Live Jazz: Bonnie Bowden and Bill Jones at Leisure Village, Camarillo

By Norton Wright

New to the L.A. jazz scene is the all-singing, intensely swinging, dynamic duo of “Bonnie & Bill.” That’s Grammy-nominated Bonnie Bowden and songster Bill Jones of Fox TV’s Glee staging their own jazz show of over 20 songs backed by Pat Longo’s Hollywood Big Band last weekend at the Leisure Village Auditorium in Camarillo. It’s rare to have a boy-girl twosome singing front and center for an entire show. John Pizzarelli & Jessica Molaskey come to mind, but Bonnie & Bill perform on a larger scale in that they have a gigantor-sounding, big, swing band fueling their singing for over 75-minutes of up-tempos and ballads from the Great American Songbook.

Bonnie Bowden

In the past, it was always an exciting change of pace when a big jazz orchestra brought out a star singer to do one or two numbers in a set. Think of the Stan Kenton band bringing out Chris Connor for “Jeepers Creepers” or Count Basie punctuating his set with Joe Williams wailing “Every Day I Have The Blues”.

What makes the Bonnie Bowden-Bill Jones duo different and unique is that they’re the stars of their show throughout, constantly gracing the stage and leading their big-band pals through jazz vocals at their best.

With vivacity and movie-star looks, Bonnie & Bill kicked off their show with “Ain’t We Got Fun”, segued into “Till The End Of Time” (Bill singing in English, Bonnie countering in Spanish), and Bonnie tagged the medley with “I Love Being Here With You.” Taking a cue from Andrea Marcovicci’s cabaret chats, Bowden introduced her songs with some choice historical tid-bits:

Was it really Dinah Washington who first had the hit, “I Just Found Out About Love And I Like It” (some of us thought it was Deedles and Basie!). Was Doris Day really only 19-years-old when she sang “Sentimental Journey” with the Les Brown Band  — back in 1944! ).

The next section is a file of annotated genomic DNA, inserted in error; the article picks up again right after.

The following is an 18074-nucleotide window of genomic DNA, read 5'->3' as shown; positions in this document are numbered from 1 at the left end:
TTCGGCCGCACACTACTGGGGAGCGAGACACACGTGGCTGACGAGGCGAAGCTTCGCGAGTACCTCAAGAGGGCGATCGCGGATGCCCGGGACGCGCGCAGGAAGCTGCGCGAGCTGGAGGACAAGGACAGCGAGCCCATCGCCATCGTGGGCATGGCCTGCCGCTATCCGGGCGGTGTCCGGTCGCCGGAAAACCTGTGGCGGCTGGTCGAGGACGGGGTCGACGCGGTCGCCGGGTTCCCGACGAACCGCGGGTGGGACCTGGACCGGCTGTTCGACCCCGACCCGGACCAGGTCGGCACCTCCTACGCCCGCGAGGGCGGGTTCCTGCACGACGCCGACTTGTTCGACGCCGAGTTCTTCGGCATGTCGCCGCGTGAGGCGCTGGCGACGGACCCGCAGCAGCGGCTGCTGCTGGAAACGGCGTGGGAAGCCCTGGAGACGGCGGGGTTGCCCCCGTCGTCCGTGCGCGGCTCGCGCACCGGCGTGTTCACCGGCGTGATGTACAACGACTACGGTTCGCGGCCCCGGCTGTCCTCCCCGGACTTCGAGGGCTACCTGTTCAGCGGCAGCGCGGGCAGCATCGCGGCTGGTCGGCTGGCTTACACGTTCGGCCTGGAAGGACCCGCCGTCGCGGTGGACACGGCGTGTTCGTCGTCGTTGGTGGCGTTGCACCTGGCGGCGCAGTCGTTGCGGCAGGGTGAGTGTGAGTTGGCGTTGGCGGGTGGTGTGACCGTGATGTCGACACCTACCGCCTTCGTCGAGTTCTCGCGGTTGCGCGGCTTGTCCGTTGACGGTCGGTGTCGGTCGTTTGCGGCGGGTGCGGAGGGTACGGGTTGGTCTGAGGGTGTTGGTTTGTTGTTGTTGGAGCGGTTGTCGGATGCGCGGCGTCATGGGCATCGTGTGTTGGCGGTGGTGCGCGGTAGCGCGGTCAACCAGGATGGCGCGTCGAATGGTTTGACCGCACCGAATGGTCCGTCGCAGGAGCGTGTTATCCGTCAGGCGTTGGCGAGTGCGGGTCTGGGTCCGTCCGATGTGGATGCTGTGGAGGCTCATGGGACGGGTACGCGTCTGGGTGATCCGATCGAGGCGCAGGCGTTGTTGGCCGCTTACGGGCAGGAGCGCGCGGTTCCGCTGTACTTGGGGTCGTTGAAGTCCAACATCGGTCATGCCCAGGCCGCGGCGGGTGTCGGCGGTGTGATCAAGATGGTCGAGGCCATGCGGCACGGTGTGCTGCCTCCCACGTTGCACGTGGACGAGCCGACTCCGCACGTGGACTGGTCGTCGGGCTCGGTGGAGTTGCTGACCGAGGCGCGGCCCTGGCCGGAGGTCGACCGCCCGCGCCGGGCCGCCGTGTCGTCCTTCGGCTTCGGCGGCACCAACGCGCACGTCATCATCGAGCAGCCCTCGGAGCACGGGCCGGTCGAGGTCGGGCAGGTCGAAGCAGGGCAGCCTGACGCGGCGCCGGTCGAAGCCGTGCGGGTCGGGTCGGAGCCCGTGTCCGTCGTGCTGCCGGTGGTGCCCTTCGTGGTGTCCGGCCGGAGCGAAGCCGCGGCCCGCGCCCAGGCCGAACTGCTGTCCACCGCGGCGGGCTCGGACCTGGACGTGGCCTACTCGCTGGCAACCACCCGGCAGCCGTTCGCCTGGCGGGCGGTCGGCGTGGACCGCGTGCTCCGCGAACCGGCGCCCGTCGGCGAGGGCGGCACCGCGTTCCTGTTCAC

And Bowden paced herself well, swinging with ease through “I Hadn’t Anyone Till You” and “Just Friends” and then wrapping up both with her torrid and signature scatting into the musical stratosphere.

Bill A. Jones

Bill Jones is a Renaissance Man, deftly handling master of ceremonies patter, delivering ballads like “Come Rain Or Come Shine” and  “I’ve Got You Under My Skin” (and melding this rendition with a fine trombone solo by the band’s Jack Redmond).  Belting Bobbie Darin-fashion through “Mack The Knife.”   Giving the Longo Band  its own solo on  Sy Oliver’s “Opus One” with powerhouse breaks by trumpet ace Carl Saunders and tenor saxist Dean Roubicek.  And joining Bowden in a well-chosen closing duet of “Something’s Gotta Give” and a rollicking “Just A Gigolo” recalling another dynamic singing duo, Louis Prima and Keely Smith. In addition, Jones was the producer of the show, bringing Pat Longo’s high-energy band to the festivities and adding a giant projection screen adjacent to the proscenium stage to provide close-ups of the performance to all 600 seats in the auditorium.

Though it may be that there are only a few venues in Los Angeles large enough to host the “Bonnie & Bill” show with its big-band entourage, there are markets that enterprising L.A. jazz groups can find if they are willing to foray out to auditoriums, community centers, senior villages, and other locales such as Leisure Village in Camarillo, The American Legion Post in Woodland Hills, The Gardens Of The World in Conejo Valley,  The Arthur Newman Theater in Palm Desert, The Mission Courtyard in San Juan Capistrano, and the like.

HAVE JAZZ, WILL TRAVEL! is the idea.

P.S. Plaudits to bandleader Pat Longo and his Hollywood Big Band all of whom swing with exactitude and passion and who soared right along with “Bonnie & Bill”. The band members are:

Pat Longo, Dr. Thom Mason, Dean Roubicek, Lanny “Pete” Aplanalp, saxophones, Carl Saunders, Jeff Kaye, Ira Pete DeSiena, trumpets, Ira Nepus, Jack Redmond, Robbie Hioki, trombones, Ben DiTosti, electric piano, Jeff Takiguchi, bass, Steve Pemberton drums, Rob Holt, band assistant and roadie.

To read more posts by and about Norton Wright, click HERE.

 

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